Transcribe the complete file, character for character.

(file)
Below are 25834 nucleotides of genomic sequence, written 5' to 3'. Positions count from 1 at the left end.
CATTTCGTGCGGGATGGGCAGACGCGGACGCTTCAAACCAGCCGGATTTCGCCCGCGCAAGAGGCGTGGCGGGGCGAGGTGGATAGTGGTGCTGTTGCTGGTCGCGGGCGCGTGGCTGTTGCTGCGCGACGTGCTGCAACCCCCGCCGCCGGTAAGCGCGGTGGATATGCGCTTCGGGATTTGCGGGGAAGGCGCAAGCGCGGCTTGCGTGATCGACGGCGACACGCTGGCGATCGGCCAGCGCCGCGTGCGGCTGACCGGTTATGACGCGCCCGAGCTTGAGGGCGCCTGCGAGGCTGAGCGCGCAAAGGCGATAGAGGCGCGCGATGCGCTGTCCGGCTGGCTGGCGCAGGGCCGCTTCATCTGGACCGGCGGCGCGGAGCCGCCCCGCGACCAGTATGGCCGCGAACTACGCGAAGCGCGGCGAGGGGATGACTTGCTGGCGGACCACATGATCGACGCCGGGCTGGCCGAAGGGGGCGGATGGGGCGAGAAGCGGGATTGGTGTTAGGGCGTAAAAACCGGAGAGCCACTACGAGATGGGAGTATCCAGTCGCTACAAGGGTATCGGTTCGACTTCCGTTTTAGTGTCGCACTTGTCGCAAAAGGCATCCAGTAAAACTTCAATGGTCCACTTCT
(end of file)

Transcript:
Below are 25834 nucleotides of genomic sequence, written 5' to 3'. Positions count from 1 at the left end.
CATTTCGTGCGGGATGGGCAGACGCGGACGCTTCAAACCAGCCGGATTTCGCCCGCGCAAGAGGCGTGGCGGGGCGAGGTGGATAGTGGTGCTGTTGCTGGTCGCGGGCGCGTGGCTGTTGCTGCGCGACGTGCTGCAACCCCCGCCGCCGGTAAGCGCGGTGGATATGCGCTTCGGGATTTGCGGGGAAGGCGCAAGCGCGGCTTGCGTGATCGACGGCGACACGCTGGCGATCGGCCAGCGCCGCGTGCGGCTGACCGGTTATGACGCGCCCGAGCTTGAGGGCGCCTGCGAGGCTGAGCGCGCAAAGGCGATAGAGGCGCGCGATGCGCTGTCCGGCTGGCTGGCGCAGGGCCGCTTCATCTGGACCGGCGGCGCGGAGCCGCCCCGCGACCAGTATGGCCGCGAACTACGCGAAGCGCGGCGAGGGGATGACTTGCTGGCGGACCACATGATCGACGCCGGGCTGGCCGAAGGGGGCGGATGGGGCGAGAAGCGGGATTGGTGTTAGGGCGTAAAAACCGGAGAGCCACTACGAGATGGGAGTATCCAGTCGCTACAAGGGTATCGGTTCGACTTCCGTTTTAGTGTCGCACTTGTCGCAAAAGGCATCCAGTAAAACTTCAATGGTCCACTTCT